MadSci Network: Earth Sciences

Re: What are the Midnight and Twilight Zones in the ocean?

Date: Tue Feb 13 04:06:20 2001
Posted By: John Metcalfe, Staff, Computing and Information Services, Texas A&M University at Galveston
Area of science: Earth Sciences
ID: 981305488.Es

Dear Jason,
Your question is a little confusing for me, but I'll try to answer it for 
you.  If it doesn't sound right, please write me back and I'll try again.  

Answering about twilight is a bit easier to explain so I'll start with 
that.  According to "Bowditch: American Practical Navigator, 9th edition, 
page 303, section 1910"  Morning twilight ends at sunrise, and evening 
twilight begins at sunset... Now from here there are three different 
measurements for the begining and end of twilight, respectively (or the 
darker limit of twilight).  For civil twilight (the one you're most likly 
to see on the news or in the paper) it's when the center of the sun is 6 
degrees below the celestial horizon.  For nautical twilight (the one we 
use when we're waiting for the sky and horizon to be light enough to do 
celestial navigation) it's when the center of the sun is 12 degrees below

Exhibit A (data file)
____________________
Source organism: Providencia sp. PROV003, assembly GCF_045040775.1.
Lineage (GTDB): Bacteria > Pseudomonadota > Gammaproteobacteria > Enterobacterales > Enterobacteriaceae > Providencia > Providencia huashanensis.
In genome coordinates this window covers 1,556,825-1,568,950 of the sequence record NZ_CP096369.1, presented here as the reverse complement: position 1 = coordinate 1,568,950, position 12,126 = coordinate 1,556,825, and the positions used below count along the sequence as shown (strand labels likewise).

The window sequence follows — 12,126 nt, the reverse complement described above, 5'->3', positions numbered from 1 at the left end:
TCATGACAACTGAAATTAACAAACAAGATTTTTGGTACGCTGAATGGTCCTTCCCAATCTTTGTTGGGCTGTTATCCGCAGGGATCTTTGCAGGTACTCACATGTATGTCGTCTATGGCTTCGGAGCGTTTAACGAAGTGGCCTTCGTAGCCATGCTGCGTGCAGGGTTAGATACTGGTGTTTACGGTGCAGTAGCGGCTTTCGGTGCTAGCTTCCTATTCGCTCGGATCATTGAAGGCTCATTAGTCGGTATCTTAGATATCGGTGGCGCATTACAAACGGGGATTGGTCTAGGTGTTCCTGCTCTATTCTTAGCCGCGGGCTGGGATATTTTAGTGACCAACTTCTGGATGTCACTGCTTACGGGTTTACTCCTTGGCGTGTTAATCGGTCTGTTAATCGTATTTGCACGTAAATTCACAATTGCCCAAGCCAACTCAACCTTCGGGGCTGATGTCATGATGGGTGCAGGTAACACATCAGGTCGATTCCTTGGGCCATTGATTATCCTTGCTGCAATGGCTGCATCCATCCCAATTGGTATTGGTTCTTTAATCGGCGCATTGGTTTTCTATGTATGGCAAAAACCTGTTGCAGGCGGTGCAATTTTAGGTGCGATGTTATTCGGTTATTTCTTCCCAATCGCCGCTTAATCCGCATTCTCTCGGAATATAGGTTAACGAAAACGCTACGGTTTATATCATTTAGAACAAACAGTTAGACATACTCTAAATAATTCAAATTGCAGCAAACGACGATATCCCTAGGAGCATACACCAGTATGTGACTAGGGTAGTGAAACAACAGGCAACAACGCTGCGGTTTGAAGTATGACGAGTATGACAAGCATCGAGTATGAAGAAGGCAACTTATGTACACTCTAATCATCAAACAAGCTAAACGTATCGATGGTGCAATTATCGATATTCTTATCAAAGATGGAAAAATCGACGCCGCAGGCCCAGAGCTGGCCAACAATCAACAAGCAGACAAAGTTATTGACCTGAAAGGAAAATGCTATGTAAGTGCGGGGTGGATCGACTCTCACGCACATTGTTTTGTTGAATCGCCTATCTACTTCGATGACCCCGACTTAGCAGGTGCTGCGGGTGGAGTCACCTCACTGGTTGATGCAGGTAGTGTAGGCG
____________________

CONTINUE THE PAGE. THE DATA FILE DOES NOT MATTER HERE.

the celestial horizon.  The last twilight is astronomical twilight, when 
full night sets in.  For astronomical twilight, the sun is 18 degrees 
below the celestial horizon.  

Okay, now you're probably wondering what this celestial horizon thing 
is... The celestial horizon is basically a circle (great circle) for which 
you are the axis.  That circle comes out of the center of the earth 
straight down from where ever you are and goes out into space forever.

Okay, now for the midnight question... This one depends alot on what you 
mean by midnight.  If you're talking about the definition of it, it's when 
the sun is actually 180 degrees around the earth from your position.  Now, 
on a ship, we have time zones just like here on land.  However, they 
aren't as rigid as they are on land.  In fact you could sail from here in 
Texas, where I'm from, to, let's just say Ireland, and never change your 
clocks until you tied up to the dock.  Now I wouldn't recommend this, as 
it would be pretty rough on the crew, but it could be done... and midnight 
would still be the same as here in Texas for the entire time at sea.  
Except you'd have a nice sunny midnight for a large part of the voyage.  

If you still have any questions about all this, please drop me an e-mail 
and I'll give it another try.

John Metcalfe
3rd Mate, Unlimited
United States Merchant Marine

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